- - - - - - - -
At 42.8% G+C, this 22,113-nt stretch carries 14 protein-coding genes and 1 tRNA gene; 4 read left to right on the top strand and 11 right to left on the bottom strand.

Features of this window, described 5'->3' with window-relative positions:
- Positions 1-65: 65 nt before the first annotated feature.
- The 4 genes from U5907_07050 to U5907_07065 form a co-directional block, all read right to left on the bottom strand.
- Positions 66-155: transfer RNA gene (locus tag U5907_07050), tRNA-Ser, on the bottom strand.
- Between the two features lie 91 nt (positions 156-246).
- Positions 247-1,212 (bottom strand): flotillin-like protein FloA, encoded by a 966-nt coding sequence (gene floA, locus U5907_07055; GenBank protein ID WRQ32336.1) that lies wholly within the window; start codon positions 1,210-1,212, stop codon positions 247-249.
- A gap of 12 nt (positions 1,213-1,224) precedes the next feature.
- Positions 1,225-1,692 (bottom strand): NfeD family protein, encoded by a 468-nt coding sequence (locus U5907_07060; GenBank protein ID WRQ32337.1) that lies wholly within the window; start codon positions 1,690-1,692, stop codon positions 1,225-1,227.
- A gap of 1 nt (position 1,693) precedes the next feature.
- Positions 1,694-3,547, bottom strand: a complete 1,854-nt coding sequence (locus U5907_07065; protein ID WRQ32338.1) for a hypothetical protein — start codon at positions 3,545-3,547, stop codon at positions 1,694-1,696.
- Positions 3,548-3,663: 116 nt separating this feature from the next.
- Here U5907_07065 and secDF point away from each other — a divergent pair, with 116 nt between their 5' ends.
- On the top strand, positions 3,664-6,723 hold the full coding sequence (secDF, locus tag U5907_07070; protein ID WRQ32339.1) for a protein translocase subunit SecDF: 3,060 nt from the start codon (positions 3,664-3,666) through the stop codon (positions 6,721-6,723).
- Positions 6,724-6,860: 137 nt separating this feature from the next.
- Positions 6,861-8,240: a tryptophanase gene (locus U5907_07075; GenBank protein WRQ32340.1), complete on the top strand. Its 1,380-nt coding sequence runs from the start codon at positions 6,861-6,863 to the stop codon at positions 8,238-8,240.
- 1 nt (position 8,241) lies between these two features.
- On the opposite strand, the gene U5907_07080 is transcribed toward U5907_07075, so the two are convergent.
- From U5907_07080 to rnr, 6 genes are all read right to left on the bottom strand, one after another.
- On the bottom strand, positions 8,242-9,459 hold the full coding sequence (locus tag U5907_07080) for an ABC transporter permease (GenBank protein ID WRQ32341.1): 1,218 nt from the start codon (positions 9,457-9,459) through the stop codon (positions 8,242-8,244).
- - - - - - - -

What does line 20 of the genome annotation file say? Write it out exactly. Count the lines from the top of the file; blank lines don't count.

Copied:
- On the bottom strand, positions 8,242-9,459 hold the full coding sequence (locus tag U5907_07080) for an ABC transporter permease (GenBank protein ID WRQ32341.1): 1,218 nt from the start codon (positions 9,457-9,459) through the stop codon (positions 8,242-8,244).